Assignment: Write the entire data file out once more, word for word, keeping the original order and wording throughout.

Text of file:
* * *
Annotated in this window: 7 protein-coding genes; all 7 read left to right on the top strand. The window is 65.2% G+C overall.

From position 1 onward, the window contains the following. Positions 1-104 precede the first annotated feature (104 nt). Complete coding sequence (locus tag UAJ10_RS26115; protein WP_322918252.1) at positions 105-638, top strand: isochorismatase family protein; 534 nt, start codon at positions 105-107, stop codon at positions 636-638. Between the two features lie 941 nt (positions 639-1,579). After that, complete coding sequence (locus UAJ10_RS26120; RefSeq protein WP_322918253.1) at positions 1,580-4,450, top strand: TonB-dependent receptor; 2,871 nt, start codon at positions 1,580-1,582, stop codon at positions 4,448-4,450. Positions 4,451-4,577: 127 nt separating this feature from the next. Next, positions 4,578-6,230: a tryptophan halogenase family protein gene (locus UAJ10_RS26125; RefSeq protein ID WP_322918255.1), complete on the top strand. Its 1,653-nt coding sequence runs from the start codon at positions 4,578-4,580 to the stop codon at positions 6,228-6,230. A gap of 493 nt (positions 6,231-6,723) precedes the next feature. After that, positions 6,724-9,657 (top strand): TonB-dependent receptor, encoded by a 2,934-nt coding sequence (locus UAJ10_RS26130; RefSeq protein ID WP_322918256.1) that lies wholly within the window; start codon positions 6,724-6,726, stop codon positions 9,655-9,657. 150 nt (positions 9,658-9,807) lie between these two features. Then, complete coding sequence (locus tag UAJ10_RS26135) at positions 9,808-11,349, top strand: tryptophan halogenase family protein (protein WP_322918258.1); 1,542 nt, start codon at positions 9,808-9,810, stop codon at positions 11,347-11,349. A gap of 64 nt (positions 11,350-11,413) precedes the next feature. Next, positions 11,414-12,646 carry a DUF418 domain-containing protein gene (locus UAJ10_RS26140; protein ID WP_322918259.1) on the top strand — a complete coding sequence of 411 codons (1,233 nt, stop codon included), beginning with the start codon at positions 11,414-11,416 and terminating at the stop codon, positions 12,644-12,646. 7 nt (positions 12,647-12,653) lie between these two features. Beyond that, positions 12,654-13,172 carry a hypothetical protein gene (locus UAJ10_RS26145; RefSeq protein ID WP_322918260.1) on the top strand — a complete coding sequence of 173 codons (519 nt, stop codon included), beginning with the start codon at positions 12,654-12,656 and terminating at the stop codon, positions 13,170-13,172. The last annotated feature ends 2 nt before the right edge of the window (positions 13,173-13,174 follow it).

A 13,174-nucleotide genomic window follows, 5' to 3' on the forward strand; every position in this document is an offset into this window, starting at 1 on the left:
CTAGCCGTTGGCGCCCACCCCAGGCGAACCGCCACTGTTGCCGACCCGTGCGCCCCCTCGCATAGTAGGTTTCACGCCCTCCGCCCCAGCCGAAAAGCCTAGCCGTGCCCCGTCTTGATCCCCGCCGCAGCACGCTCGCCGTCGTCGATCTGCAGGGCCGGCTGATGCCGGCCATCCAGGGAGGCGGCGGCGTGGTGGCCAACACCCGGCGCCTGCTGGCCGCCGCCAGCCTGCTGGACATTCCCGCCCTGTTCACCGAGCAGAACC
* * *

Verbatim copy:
Annotated in this window: 7 protein-coding genes; all 7 read left to right on the top strand. The window is 65.2% G+C overall.

From position 1 onward, the window contains the following. Positions 1-104 precede the first annotated feature (104 nt). Complete coding sequence (locus tag UAJ10_RS26115; protein WP_322918252.1) at positions 105-638, top strand: isochorismatase family protein; 534 nt, start codon at positions 105-107, stop codon at positions 636-638. Between the two features lie 941 nt (positions 639-1,579). After that, complete coding sequence (locus UAJ10_RS26120; RefSeq protein WP_322918253.1) at positions 1,580-4,450, top strand: TonB-dependent receptor; 2,871 nt, start codon at positions 1,580-1,582, stop codon at positions 4,448-4,450. Positions 4,451-4,577: 127 nt separating this feature from the next. Next, positions 4,578-6,230: a tryptophan halogenase family protein gene (locus UAJ10_RS26125; RefSeq protein ID WP_322918255.1), complete on the top strand. Its 1,653-nt coding sequence runs from the start codon at positions 4,578-4,580 to the stop codon at positions 6,228-6,230. A gap of 493 nt (positions 6,231-6,723) precedes the next feature. After that, positions 6,724-9,657 (top strand): TonB-dependent receptor, encoded by a 2,934-nt coding sequence (locus UAJ10_RS26130; RefSeq protein ID WP_322918256.1) that lies wholly within the window; start codon positions 6,724-6,726, stop codon positions 9,655-9,657. 150 nt (positions 9,658-9,807) lie between these two features. Then, complete coding sequence (locus tag UAJ10_RS26135) at positions 9,808-11,349, top strand: tryptophan halogenase family protein (protein WP_322918258.1); 1,542 nt, start codon at positions 9,808-9,810, stop codon at positions 11,347-11,349. A gap of 64 nt (positions 11,350-11,413) precedes the next feature. Next, positions 11,414-12,646 carry a DUF418 domain-containing protein gene (locus UAJ10_RS26140; protein ID WP_322918259.1) on the top strand — a complete coding sequence of 411 codons (1,233 nt, stop codon included), beginning with the start codon at positions 11,414-11,416 and terminating at the stop codon, positions 12,644-12,646. 7 nt (positions 12,647-12,653) lie between these two features. Beyond that, positions 12,654-13,172 carry a hypothetical protein gene (locus UAJ10_RS26145; RefSeq protein ID WP_322918260.1) on the top strand — a complete coding sequence of 173 codons (519 nt, stop codon included), beginning with the start codon at positions 12,654-12,656 and terminating at the stop codon, positions 13,170-13,172. The last annotated feature ends 2 nt before the right edge of the window (positions 13,173-13,174 follow it).

A 13,174-nucleotide genomic window follows, 5' to 3' on the forward strand; every position in this document is an offset into this window, starting at 1 on the left:
CTAGCCGTTGGCGCCCACCCCAGGCGAACCGCCACTGTTGCCGACCCGTGCGCCCCCTCGCATAGTAGGTTTCACGCCCTCCGCCCCAGCCGAAAAGCCTAGCCGTGCCCCGTCTTGATCCCCGCCGCAGCACGCTCGCCGTCGTCGATCTGCAGGGCCGGCTGATGCCGGCCATCCAGGGAGGCGGCGGCGTGGTGGCCAACACCCGGCGCCTGCTGGCCGCCGCCAGCCTGCTGGACATTCCCGCCCTGTTCACCGAGCAGAACC